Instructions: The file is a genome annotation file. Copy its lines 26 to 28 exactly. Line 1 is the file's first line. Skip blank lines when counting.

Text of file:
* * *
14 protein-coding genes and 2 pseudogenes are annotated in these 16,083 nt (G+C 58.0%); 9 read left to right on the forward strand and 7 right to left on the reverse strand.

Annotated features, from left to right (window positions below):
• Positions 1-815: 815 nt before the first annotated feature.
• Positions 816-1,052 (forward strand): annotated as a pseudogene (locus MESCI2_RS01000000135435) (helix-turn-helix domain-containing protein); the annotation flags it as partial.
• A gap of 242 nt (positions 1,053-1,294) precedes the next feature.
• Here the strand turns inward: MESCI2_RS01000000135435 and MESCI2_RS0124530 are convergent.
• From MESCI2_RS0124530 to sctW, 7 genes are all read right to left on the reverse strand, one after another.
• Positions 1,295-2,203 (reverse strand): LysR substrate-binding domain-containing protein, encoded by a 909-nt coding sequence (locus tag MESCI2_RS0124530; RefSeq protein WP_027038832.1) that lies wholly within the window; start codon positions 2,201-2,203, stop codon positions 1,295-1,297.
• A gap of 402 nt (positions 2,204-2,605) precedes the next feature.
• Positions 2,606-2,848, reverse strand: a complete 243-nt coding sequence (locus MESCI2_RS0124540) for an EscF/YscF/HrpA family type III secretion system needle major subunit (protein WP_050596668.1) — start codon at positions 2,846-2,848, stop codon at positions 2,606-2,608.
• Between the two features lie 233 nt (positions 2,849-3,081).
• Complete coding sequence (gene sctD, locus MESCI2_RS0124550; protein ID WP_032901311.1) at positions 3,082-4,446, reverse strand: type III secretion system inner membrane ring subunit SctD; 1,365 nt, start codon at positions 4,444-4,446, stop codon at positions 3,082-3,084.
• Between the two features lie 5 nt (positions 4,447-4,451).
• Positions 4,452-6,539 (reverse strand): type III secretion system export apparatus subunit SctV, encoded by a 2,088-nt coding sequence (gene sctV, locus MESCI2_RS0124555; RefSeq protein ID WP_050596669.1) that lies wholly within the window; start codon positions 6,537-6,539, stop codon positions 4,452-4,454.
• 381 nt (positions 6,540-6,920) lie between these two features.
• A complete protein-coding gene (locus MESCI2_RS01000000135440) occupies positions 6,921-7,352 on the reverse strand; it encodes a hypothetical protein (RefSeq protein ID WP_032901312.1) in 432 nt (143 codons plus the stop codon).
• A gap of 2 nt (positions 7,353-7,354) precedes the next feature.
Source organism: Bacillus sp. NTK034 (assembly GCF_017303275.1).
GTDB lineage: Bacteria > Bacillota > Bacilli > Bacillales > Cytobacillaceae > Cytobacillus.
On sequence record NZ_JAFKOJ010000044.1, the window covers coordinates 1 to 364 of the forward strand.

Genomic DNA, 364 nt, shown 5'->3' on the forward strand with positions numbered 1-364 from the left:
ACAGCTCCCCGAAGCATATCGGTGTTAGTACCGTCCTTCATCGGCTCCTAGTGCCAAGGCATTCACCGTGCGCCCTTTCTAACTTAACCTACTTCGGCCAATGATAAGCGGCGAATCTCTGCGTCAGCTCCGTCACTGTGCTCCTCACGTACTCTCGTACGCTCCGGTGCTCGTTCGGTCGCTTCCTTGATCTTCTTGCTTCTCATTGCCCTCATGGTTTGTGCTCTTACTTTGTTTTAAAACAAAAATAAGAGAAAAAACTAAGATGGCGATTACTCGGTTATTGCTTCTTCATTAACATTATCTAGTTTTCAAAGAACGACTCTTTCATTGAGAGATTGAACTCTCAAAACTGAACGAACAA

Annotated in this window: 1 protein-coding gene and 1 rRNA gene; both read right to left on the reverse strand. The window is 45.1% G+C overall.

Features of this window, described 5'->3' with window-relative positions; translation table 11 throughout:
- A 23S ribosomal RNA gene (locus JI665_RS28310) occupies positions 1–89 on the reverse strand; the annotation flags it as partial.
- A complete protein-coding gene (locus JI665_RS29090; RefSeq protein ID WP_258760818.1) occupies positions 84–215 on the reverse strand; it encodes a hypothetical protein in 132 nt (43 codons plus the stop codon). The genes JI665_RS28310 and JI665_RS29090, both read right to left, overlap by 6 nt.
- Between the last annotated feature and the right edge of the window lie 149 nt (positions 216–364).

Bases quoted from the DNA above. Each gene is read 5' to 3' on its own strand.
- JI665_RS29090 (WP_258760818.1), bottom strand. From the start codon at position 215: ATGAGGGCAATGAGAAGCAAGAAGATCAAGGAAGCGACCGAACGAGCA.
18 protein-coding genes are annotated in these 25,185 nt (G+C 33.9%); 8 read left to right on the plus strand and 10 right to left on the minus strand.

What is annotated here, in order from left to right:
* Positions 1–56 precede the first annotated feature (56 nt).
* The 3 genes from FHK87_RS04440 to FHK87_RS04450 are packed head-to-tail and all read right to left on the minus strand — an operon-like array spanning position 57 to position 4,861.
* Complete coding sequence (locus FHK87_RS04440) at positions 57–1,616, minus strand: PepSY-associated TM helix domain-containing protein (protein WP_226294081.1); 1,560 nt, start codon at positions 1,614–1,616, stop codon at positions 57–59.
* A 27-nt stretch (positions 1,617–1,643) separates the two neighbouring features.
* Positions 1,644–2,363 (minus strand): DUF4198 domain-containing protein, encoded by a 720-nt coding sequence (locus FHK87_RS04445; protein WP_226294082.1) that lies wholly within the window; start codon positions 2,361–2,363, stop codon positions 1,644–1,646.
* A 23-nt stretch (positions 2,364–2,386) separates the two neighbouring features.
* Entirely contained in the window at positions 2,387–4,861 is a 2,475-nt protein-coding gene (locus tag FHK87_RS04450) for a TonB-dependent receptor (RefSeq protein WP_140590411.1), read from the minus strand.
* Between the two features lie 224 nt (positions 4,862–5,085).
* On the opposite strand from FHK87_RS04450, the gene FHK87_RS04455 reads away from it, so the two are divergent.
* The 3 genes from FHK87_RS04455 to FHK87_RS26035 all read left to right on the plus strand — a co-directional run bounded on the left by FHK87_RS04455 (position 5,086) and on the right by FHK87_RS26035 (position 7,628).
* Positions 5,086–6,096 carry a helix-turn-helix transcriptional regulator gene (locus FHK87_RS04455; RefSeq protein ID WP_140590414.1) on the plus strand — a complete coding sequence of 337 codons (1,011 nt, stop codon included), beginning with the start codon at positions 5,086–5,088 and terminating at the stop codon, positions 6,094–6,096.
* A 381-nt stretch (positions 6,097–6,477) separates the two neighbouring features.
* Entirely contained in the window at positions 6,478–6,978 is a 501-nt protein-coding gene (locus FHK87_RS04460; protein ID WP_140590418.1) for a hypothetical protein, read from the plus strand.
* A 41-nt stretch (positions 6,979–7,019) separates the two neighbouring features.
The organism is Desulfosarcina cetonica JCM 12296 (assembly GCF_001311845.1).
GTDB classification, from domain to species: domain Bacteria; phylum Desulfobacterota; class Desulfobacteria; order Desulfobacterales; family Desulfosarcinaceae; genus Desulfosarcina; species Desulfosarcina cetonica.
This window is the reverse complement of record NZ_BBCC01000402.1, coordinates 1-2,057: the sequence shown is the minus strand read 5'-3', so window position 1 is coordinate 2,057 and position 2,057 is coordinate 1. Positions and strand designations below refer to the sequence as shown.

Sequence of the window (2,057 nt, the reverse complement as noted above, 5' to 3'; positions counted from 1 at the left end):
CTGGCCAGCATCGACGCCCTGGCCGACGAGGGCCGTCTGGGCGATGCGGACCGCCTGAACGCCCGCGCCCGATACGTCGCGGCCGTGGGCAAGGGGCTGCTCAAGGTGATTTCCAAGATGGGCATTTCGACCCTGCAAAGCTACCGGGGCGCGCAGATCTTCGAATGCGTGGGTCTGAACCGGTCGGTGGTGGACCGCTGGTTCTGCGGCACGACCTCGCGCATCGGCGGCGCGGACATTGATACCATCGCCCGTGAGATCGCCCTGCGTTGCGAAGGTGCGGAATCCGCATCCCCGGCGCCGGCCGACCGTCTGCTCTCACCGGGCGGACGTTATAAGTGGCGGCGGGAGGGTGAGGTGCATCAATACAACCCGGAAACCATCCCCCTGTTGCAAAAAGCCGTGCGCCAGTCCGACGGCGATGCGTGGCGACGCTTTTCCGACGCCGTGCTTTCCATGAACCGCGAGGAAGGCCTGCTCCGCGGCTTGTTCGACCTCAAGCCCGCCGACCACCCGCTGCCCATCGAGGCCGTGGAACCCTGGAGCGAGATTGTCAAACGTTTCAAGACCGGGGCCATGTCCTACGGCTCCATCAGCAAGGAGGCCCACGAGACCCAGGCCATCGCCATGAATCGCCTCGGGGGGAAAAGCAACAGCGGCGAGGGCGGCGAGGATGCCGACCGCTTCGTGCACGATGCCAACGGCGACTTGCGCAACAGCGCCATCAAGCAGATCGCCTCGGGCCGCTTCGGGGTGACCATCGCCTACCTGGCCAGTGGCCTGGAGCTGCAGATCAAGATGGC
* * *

- A complete protein-coding gene (locus JI665_RS29090; RefSeq protein ID WP_258760818.1) occupies positions 84–215 on the reverse strand; it encodes a hypothetical protein in 132 nt (43 codons plus the stop codon). The genes JI665_RS28310 and JI665_RS29090, both read right to left, overlap by 6 nt.
- Between the last annotated feature and the right edge of the window lie 149 nt (positions 216–364).

Bases quoted from the DNA above. Each gene is read 5' to 3' on its own strand.